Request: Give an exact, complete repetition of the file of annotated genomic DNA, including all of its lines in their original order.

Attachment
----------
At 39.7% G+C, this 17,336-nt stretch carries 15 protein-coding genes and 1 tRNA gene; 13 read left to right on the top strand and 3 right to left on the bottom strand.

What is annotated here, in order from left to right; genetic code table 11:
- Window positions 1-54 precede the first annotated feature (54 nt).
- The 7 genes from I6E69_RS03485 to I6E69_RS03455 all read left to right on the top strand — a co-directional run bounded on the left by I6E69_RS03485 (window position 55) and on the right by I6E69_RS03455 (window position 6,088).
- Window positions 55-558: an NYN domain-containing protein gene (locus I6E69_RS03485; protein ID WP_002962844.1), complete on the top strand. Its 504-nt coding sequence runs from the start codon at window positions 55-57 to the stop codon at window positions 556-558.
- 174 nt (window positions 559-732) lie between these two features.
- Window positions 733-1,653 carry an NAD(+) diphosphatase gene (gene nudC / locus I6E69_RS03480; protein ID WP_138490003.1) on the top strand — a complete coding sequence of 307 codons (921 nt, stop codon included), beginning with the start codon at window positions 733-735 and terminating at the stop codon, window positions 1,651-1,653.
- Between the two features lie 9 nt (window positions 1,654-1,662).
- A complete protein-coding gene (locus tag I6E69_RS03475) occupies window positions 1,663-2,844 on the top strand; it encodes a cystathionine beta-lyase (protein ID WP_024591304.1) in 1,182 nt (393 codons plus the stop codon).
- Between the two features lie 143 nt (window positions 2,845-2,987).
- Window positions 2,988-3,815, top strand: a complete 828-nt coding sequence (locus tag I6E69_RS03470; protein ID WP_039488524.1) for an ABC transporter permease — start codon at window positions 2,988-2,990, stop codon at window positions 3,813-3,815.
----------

At 39.7% G+C, this 17,336-nt stretch carries 15 protein-coding genes and 1 tRNA gene; 13 read left to right on the top strand and 3 right to left on the bottom strand.

What is annotated here, in order from left to right; genetic code table 11:
- Window positions 1-54 precede the first annotated feature (54 nt).
- The 7 genes from I6E69_RS03485 to I6E69_RS03455 all read left to right on the top strand — a co-directional run bounded on the left by I6E69_RS03485 (window position 55) and on the right by I6E69_RS03455 (window position 6,088).
- Window positions 55-558: an NYN domain-containing protein gene (locus I6E69_RS03485; protein ID WP_002962844.1), complete on the top strand. Its 504-nt coding sequence runs from the start codon at window positions 55-57 to the stop codon at window positions 556-558.
- 174 nt (window positions 559-732) lie between these two features.
- Window positions 733-1,653 carry an NAD(+) diphosphatase gene (gene nudC / locus I6E69_RS03480; protein ID WP_138490003.1) on the top strand — a complete coding sequence of 307 codons (921 nt, stop codon included), beginning with the start codon at window positions 733-735 and terminating at the stop codon, window positions 1,651-1,653.
- Between the two features lie 9 nt (window positions 1,654-1,662).
- A complete protein-coding gene (locus tag I6E69_RS03475) occupies window positions 1,663-2,844 on the top strand; it encodes a cystathionine beta-lyase (protein ID WP_024591304.1) in 1,182 nt (393 codons plus the stop codon).
- Between the two features lie 143 nt (window positions 2,845-2,987).
- Window positions 2,988-3,815, top strand: a complete 828-nt coding sequence (locus tag I6E69_RS03470; protein ID WP_039488524.1) for an ABC transporter permease — start codon at window positions 2,988-2,990, stop codon at window positions 3,813-3,815.